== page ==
No one should ever have to bury a child, Jim thought.  His own mother had said the same thing to him after they put his brother in the ground.  His eyes followed the woman—Ophelia was her name—back to the third pew.  She fell against the red velvet cushion, and scooted next to her husband.  Reverend Baxter stretched an arm around her, allowed her to bury her head against his neck and shoulder.

The Reverend.  Jim could hardly believe he’d had the nerve to show up, but on second thought, of course he did.  He’d always maintained his innocence.  But if you asked a hundred people in town who was the man that placed that girl under the axle of a ’74 Lincoln Continental, ninety nine of them would have named the Reverend.  They’d say he placed her neck perpendicular to the rotor so it practically took off her head when he kicked away the jack stand, and the car came crashing down on her.  In all likelihood, she was already dead by then, strangled or suffocated.  Nobody goes under the car to change a tire.

As the last of the line finished paying their respects, the other reverend in the room, Reverend Tisdale, began his service. 

“This is the hard part,” Jim thought, “Paying attention to a Baptist minister during a sermon.”  He tried to focus on the words coming out of the preacher’s mouth—something about Mary Anne going home to meet the Lord—but church wasn’t a part of his constitution.  His mind and his eyes traveled back to Reverend Baxter, sitting there in the third row, holding his wife—in all likelihood the mother of the girl he had just murdered.  Occasionally, he patted his forehead with a handkerchief.

Jim rubbed the sleeve of his jacket across his forehead and sent drops of saline raining down to the floor.  “That’s it,” he thought.  “I’ve had enough.”  If Arnold wanted someone to suffer through a sermon in Hades, he should have done it himself.  Nothing here was newsworthy.  As quietly as he could, he slipped through the crowd and headed toward the exit.  The front doors were propped open to let in a breeze, and Jim looked to the entering sunlight as a passage to salvation.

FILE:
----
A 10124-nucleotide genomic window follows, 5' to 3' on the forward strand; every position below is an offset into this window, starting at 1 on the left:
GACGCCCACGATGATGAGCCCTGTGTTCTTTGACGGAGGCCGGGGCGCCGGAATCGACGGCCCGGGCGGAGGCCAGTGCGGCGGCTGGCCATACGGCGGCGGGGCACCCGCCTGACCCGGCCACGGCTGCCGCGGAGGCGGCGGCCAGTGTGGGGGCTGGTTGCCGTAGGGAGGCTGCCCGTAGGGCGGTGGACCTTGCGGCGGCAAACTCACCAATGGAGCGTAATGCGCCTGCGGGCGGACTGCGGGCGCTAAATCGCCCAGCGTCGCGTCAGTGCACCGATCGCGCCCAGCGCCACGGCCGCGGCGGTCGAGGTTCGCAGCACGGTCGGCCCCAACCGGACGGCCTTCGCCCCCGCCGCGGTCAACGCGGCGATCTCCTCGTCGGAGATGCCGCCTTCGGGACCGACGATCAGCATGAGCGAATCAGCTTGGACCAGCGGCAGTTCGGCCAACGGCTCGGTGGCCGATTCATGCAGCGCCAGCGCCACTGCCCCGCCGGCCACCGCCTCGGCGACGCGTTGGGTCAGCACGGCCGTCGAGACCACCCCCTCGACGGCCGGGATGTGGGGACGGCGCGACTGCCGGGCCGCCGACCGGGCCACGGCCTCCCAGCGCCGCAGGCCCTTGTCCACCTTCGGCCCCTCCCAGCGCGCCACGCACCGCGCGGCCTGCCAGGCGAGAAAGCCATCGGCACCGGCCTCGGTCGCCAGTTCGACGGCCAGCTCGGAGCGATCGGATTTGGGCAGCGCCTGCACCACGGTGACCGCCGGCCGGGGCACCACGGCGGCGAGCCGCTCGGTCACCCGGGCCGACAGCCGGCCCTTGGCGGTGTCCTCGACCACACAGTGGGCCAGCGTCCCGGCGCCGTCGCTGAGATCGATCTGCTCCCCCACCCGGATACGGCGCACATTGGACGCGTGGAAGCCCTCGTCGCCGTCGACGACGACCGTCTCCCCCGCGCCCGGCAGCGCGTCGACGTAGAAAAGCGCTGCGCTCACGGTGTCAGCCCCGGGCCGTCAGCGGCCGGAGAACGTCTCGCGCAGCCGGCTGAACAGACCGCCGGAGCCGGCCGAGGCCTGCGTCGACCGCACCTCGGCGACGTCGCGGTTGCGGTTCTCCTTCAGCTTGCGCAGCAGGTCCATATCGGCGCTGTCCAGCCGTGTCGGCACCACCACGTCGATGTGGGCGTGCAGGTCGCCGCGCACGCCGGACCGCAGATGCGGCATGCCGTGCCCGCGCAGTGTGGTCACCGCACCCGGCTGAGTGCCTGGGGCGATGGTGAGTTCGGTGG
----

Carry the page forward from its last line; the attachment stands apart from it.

A sudden jostling of the crowd caused him to fall against an elderly woman.  As he apologized and struggled to right himself, he became aware of a commotion behind him.  “Uh oh,” Jim thought.  “This is it.”

He would find out later that a relative of the girl who had been sitting on the front row—Jim hadn’t even noticed her—suddenly jumped up and turned to Reverend Baxter.  “You killed Mary Anne,” she screamed, “and now you’re gonna pay.”

Everyone scattered. Even Ophelia pulled away from her husband as a man on the front row—a man in a green suit—followed the lead of the screaming girl.  He stood up, produced a pistol from the inside pocket of his jacket, calmly turned toward Reverend Baxter, and fired three bullets in quick succession.

The room exploded in pandemonium.  People flooded toward the exits, scrambling over each other and knocking over flower arrangements in the stampede.

Jim, who had turned back toward the eulogy after the girl screamed, suddenly found himself in the path of a descending mob.  His reportorial instincts kicked in and he fought his way against the current, bouncing up and down like surfer heading into a stiff wake, but instead of waves he faced a torrent of panic-stricken people in their Sunday finest elbowing him as they desperately fled the mêlée.  Jim fought his way through the multitude and headed toward the smell of gunpowder.

“What the hell am I doing?” he thought as he fought toward the shooter.  “Am I crazy?  What am I going to do when I get there?”

A pair of uniformed officers, pistols drawn and pointed toward the ceiling, flanked him on either side and then surged ahead of him.  Probably best to go in behind the police, Jim thought.

A woman screamed as she ran by, shielding a child with her arms and head.  “Don’t let them hurt my baby!”

Another woman managed to swing open one of the windows and was trying to crawl through to safety.  Her legs, stubby little ham hocks, were kicking in the air as she became lodged in the crevice. 

Reverend Tisdale ducked under the pulpit, but the organist, Jim suddenly realized, continued to play.
Jim’s hand slid into his handbag as he made his way down the back pew. 
All of the mourners and spectators were gone now, and only one figure remained among the long benches.  Jim focused on the slumped body, its head pointed up to the ceiling, staring with lifeless eyes.

 Jim pulled out his camera, and began turning the wind lever.  The two police officers had descended on the man in the green suit.  His arms were already behind his back.  One of the officers was saying something to him.

Jim came down the aisle, slowing down at the third pew.  He looked at the dead man.  His long face was streaked red.  A little stream had opened up from a hole beneath his left cheekbone.  The blood red down and then turned left at the pencil mustache, detoured around his mouth and down his chin.
Jim looked from Baxter to the man in the green suit.  He was calm now; he wasn’t even breathing heavily.  “I’m glad I did it,” said the man.  “And I’d do it again.”

The police officers shoved him forward.  They had already exited into the afternoon sun when Jim remembered that he had forgotten to take his picture.